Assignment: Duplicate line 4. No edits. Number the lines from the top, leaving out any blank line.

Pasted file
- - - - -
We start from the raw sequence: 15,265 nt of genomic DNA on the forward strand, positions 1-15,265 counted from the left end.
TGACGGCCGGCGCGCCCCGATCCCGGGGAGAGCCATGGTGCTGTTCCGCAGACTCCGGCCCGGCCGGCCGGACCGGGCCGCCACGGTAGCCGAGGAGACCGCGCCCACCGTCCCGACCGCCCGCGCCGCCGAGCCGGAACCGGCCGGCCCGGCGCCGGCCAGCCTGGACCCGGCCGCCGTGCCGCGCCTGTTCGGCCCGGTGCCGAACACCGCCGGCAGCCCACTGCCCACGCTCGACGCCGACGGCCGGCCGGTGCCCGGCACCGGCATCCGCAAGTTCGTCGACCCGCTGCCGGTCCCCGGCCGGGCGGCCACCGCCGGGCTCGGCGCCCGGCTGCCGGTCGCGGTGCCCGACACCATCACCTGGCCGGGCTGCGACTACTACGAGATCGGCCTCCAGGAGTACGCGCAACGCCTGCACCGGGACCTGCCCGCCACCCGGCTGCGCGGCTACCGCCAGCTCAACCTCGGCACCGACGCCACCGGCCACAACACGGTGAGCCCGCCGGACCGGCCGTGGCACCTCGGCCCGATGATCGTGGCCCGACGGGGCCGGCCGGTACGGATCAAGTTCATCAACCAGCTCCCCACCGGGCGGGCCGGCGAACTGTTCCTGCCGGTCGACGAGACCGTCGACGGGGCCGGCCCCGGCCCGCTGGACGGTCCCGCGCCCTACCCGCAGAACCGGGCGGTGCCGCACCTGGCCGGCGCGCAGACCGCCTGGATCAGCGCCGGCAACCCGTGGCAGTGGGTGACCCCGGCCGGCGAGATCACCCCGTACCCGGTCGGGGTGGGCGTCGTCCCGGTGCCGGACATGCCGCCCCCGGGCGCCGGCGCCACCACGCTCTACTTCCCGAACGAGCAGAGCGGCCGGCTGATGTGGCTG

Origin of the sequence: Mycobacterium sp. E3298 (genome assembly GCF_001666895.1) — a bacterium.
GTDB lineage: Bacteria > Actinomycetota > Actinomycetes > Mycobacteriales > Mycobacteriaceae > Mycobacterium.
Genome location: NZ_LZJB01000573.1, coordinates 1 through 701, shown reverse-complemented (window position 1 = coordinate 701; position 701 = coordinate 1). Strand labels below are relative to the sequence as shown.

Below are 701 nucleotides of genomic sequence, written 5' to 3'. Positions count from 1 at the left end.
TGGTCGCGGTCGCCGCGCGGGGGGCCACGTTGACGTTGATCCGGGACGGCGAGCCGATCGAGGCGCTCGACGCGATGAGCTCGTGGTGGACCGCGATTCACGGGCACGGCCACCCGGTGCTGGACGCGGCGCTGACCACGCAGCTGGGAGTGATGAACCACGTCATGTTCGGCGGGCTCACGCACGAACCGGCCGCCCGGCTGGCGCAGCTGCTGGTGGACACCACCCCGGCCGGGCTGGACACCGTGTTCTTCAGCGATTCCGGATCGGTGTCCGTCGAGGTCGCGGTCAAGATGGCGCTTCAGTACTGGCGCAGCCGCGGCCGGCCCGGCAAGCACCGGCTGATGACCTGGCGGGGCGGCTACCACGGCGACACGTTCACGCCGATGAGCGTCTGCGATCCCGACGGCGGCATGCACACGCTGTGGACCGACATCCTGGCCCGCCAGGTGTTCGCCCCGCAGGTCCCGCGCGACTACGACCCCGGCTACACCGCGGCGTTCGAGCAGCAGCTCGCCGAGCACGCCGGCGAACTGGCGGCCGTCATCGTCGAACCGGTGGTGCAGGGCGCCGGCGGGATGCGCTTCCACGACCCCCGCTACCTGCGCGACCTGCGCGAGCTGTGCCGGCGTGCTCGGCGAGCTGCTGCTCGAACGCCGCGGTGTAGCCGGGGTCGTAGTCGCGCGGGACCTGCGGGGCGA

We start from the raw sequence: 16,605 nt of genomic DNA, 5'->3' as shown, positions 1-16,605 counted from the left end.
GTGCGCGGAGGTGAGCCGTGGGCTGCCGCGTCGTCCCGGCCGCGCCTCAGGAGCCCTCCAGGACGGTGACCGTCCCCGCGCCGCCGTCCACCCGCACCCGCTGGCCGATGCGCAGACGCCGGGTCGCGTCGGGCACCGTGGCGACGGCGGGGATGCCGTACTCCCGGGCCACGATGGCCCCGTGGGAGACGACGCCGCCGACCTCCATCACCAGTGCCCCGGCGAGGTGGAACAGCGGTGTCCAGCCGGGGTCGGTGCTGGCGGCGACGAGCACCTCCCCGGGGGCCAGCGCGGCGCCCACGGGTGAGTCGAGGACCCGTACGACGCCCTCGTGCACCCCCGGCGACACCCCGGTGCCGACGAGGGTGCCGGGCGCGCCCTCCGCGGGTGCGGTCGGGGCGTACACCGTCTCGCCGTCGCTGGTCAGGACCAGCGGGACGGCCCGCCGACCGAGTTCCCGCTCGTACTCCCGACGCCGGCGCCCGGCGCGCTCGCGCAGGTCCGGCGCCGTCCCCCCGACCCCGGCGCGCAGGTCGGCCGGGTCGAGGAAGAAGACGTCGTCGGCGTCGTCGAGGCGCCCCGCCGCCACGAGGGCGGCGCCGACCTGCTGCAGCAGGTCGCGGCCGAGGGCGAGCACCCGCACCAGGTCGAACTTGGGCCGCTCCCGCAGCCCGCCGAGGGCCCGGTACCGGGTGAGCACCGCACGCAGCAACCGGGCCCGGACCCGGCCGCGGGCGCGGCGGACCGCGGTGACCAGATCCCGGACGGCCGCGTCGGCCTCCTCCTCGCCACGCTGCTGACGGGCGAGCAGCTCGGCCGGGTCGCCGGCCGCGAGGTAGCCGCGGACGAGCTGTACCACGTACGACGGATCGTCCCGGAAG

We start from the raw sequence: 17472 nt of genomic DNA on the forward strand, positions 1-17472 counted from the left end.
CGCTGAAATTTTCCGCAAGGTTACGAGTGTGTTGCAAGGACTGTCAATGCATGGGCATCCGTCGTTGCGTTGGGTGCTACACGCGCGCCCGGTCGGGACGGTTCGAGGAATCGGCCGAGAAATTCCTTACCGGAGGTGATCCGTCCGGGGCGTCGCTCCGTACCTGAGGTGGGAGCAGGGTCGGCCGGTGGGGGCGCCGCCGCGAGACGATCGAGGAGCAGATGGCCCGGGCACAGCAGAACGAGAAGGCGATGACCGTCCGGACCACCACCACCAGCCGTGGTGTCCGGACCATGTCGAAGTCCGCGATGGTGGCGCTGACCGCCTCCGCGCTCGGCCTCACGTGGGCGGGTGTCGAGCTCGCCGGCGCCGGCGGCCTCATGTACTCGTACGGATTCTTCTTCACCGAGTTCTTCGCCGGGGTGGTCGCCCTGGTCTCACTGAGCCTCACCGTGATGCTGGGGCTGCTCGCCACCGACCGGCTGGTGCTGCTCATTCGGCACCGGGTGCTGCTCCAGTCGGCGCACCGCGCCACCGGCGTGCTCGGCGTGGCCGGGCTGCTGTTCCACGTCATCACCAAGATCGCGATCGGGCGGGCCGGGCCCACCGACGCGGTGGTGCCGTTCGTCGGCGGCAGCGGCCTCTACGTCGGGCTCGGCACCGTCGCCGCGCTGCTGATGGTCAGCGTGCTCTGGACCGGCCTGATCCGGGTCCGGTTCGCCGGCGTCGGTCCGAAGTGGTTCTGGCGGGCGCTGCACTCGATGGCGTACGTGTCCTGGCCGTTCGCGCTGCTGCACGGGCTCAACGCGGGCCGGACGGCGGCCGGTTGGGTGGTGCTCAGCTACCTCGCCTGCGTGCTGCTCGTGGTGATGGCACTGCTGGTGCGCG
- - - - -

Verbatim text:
GTDB lineage: Bacteria > Actinomycetota > Actinomycetes > Mycobacteriales > Mycobacteriaceae > Mycobacterium.